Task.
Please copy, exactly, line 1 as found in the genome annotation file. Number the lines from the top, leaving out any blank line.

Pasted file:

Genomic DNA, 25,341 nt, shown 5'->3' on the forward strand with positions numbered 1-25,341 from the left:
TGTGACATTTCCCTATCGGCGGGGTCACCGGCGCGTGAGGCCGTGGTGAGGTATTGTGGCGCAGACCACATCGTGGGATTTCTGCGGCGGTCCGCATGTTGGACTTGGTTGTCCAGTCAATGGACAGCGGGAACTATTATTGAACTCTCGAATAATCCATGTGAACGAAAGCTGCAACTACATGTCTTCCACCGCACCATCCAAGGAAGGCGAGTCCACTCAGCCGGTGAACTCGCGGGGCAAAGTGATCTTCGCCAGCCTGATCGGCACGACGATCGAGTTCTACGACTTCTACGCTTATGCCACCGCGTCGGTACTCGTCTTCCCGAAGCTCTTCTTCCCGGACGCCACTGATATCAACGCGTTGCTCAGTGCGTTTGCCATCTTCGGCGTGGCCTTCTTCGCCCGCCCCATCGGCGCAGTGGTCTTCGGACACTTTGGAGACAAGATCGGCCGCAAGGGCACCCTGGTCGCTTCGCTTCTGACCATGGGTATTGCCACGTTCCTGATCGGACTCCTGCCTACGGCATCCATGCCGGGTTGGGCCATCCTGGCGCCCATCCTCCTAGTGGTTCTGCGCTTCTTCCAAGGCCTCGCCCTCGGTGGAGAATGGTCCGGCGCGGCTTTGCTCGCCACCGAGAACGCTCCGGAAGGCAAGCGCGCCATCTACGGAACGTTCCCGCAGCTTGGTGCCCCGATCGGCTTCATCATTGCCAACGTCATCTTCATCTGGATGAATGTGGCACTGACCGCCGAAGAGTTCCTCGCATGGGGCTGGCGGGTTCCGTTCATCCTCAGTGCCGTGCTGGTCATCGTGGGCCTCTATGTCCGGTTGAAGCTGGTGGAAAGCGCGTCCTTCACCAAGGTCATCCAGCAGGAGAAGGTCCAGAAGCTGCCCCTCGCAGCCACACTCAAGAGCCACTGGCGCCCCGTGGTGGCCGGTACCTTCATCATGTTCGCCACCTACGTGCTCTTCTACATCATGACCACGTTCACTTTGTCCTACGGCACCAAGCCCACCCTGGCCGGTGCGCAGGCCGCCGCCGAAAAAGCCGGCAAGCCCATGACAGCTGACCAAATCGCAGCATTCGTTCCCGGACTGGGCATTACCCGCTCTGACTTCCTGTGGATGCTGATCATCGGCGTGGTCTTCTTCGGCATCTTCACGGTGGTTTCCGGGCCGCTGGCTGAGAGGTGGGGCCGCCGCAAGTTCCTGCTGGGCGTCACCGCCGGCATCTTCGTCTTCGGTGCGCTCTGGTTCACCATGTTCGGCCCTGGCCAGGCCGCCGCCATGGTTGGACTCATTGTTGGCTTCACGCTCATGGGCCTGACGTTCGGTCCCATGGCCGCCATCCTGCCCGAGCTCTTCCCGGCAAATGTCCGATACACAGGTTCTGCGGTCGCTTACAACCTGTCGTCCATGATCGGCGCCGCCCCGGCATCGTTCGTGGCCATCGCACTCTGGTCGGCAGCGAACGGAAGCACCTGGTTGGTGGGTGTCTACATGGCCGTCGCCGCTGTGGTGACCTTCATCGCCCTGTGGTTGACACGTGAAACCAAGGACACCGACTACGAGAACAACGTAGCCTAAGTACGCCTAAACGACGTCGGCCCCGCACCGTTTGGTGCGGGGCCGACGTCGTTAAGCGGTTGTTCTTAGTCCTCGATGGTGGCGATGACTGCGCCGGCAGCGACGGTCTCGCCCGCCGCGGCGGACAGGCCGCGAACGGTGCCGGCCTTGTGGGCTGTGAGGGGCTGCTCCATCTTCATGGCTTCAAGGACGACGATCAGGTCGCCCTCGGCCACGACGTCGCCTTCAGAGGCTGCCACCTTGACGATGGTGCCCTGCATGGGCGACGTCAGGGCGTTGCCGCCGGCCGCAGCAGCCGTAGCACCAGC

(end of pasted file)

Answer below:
Genomic DNA, 25,341 nt, shown 5'->3' on the forward strand with positions numbered 1-25,341 from the left: